Big Data Analytics (BDA) is important to utilize data from hospital systems to reduce healthcare costs. BDA enable queries of large volumes of patient data in an interactively dynamic way for healthcare. The study objective was high performance establishment of interactive BDA platform of hospital system. A Hadoop/MapReduce framework was established at University of Victoria (UVic) with Compute Canada/Westgrid to form a Healthcare BDA (HBDA) platform with HBase (NoSQL database) using hospital-specific metadata and file ingestion. Patient data profiles and clinical workflow derived from Vancouver Island Health Authority (VIHA), Victoria, BC, Canada. The proof-of-concept implementation tested patient data representative of the entire Provincial hospital systems. We cross-referenced all data profiles and metadata with real patient data used in clinical reporting. Query performance tested Apache tools in Hadoop’s ecosystem. At optimized iteration, Hadoop Distributed File System (HDFS) ingestion required three seconds but HBase required four to twelve hours to complete the Reducer of MapReduce. HBase bulkloads took a week for one billion (10TB) and over two months for three billion (30TB). Simple and complex query results showed about two seconds for one and three billion, respectively. Apache Drill outperformed Apache Spark. However, it was restricted to running more simplified queries with poor usability for healthcare. Jupyter on Spark offered high performance and customization to run all queries simultaneously with high usability. BDA platform of HBase distributed over Hadoop successfully; however, some inconsistencies of MapReduce limited operational efficiencies. Importance of Hadoop/MapReduce on representation of platform performance discussed.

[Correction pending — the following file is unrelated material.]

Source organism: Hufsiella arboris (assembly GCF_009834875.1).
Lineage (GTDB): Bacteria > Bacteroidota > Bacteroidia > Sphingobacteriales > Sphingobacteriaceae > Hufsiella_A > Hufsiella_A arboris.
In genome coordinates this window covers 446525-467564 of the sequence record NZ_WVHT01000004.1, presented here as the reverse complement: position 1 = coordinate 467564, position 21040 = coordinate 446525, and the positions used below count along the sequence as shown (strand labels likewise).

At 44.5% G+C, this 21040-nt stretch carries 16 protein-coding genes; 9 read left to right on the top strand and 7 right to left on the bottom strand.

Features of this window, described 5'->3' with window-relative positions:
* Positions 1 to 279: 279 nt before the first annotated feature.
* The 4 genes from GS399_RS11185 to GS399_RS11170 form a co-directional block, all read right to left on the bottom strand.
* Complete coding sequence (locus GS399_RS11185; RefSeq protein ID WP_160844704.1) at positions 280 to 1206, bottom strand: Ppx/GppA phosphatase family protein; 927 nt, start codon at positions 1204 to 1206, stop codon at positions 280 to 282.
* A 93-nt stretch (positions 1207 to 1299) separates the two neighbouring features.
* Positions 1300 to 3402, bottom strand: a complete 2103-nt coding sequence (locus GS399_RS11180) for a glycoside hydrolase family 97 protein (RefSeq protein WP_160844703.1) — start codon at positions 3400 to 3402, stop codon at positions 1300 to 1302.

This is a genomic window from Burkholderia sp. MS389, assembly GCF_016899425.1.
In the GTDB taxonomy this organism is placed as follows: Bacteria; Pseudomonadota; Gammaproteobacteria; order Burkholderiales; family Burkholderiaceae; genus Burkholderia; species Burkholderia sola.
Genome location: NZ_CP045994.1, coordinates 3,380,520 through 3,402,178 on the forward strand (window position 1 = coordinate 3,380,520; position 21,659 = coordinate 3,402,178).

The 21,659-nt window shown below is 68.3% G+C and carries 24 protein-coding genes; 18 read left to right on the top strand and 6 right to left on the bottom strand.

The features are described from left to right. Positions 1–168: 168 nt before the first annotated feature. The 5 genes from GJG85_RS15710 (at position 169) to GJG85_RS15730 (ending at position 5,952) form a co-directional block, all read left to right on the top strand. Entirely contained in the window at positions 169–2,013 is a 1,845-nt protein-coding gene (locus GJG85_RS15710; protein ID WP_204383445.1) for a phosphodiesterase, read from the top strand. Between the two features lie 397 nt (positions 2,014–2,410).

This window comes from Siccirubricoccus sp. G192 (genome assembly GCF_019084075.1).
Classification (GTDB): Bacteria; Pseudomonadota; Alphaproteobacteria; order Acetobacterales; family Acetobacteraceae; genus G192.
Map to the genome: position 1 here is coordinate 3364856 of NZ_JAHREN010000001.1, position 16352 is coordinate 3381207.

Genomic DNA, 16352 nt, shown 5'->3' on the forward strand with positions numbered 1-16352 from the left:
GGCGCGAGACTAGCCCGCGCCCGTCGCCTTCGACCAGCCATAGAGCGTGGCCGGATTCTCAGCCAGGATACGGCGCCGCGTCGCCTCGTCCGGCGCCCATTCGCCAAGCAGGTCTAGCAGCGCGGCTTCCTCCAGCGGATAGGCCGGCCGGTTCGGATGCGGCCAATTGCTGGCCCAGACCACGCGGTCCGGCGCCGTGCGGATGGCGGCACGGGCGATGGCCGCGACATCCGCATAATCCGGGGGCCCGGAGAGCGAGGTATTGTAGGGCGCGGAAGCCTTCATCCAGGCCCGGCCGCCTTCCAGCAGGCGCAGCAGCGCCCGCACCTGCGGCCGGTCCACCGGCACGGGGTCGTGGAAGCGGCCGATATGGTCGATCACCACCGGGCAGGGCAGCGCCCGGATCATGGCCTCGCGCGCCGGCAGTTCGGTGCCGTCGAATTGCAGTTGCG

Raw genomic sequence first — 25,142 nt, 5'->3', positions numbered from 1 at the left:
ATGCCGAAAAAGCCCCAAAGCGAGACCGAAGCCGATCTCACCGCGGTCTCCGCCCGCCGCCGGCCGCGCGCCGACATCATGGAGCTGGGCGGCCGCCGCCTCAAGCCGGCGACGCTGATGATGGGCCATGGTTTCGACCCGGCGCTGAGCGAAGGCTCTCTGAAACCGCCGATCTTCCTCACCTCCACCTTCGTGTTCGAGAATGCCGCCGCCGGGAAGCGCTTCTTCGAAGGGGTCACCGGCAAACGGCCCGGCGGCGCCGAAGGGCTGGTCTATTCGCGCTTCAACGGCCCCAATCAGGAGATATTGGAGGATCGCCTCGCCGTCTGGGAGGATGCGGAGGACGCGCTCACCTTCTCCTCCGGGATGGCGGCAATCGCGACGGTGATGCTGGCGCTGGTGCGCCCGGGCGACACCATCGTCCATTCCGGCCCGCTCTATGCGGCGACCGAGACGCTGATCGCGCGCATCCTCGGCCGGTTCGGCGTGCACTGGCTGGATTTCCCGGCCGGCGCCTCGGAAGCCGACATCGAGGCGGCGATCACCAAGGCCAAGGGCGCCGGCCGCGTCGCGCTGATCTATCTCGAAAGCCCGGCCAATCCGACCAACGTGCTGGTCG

Chrimes, D., Moa, B., Kuo, M.-H. (Alex), & Kushniruk, A. (2017). Operational Efficiencies and Simulated Performance of Big Data Analytics Platform over Billions of Patient Records of a Hospital System. Advances in Science, Technology and Engineering Systems Journal, 2(1), 23–41. https://doi.org/10.25046/aj020104